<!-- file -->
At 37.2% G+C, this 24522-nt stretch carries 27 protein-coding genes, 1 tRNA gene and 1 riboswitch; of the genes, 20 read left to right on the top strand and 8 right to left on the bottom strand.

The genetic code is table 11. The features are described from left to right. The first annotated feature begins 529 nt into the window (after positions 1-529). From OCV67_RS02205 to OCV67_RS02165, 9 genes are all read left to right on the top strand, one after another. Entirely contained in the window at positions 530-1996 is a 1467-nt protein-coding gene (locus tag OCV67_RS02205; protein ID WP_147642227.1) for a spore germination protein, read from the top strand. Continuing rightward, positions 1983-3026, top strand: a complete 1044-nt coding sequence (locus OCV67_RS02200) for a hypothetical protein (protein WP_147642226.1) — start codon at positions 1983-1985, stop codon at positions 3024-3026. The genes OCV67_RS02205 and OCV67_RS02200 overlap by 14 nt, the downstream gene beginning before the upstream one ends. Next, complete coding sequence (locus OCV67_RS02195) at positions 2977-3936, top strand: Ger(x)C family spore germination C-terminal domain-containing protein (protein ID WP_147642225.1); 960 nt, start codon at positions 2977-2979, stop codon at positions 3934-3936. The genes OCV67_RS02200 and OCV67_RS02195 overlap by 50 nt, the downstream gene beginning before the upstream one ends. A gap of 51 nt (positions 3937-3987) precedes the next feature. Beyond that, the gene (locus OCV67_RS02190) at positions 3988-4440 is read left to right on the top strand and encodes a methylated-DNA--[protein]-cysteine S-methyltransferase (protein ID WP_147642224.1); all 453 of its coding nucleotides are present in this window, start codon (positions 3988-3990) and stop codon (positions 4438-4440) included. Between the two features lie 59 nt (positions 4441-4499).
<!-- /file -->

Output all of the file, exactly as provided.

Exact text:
At 37.2% G+C, this 24522-nt stretch carries 27 protein-coding genes, 1 tRNA gene and 1 riboswitch; of the genes, 20 read left to right on the top strand and 8 right to left on the bottom strand.

The genetic code is table 11. The features are described from left to right. The first annotated feature begins 529 nt into the window (after positions 1-529). From OCV67_RS02205 to OCV67_RS02165, 9 genes are all read left to right on the top strand, one after another. Entirely contained in the window at positions 530-1996 is a 1467-nt protein-coding gene (locus tag OCV67_RS02205; protein ID WP_147642227.1) for a spore germination protein, read from the top strand. Continuing rightward, positions 1983-3026, top strand: a complete 1044-nt coding sequence (locus OCV67_RS02200) for a hypothetical protein (protein WP_147642226.1) — start codon at positions 1983-1985, stop codon at positions 3024-3026. The genes OCV67_RS02205 and OCV67_RS02200 overlap by 14 nt, the downstream gene beginning before the upstream one ends. Next, complete coding sequence (locus OCV67_RS02195) at positions 2977-3936, top strand: Ger(x)C family spore germination C-terminal domain-containing protein (protein ID WP_147642225.1); 960 nt, start codon at positions 2977-2979, stop codon at positions 3934-3936. The genes OCV67_RS02200 and OCV67_RS02195 overlap by 50 nt, the downstream gene beginning before the upstream one ends. A gap of 51 nt (positions 3937-3987) precedes the next feature. Beyond that, the gene (locus OCV67_RS02190) at positions 3988-4440 is read left to right on the top strand and encodes a methylated-DNA--[protein]-cysteine S-methyltransferase (protein ID WP_147642224.1); all 453 of its coding nucleotides are present in this window, start codon (positions 3988-3990) and stop codon (positions 4438-4440) included. Between the two features lie 59 nt (positions 4441-4499).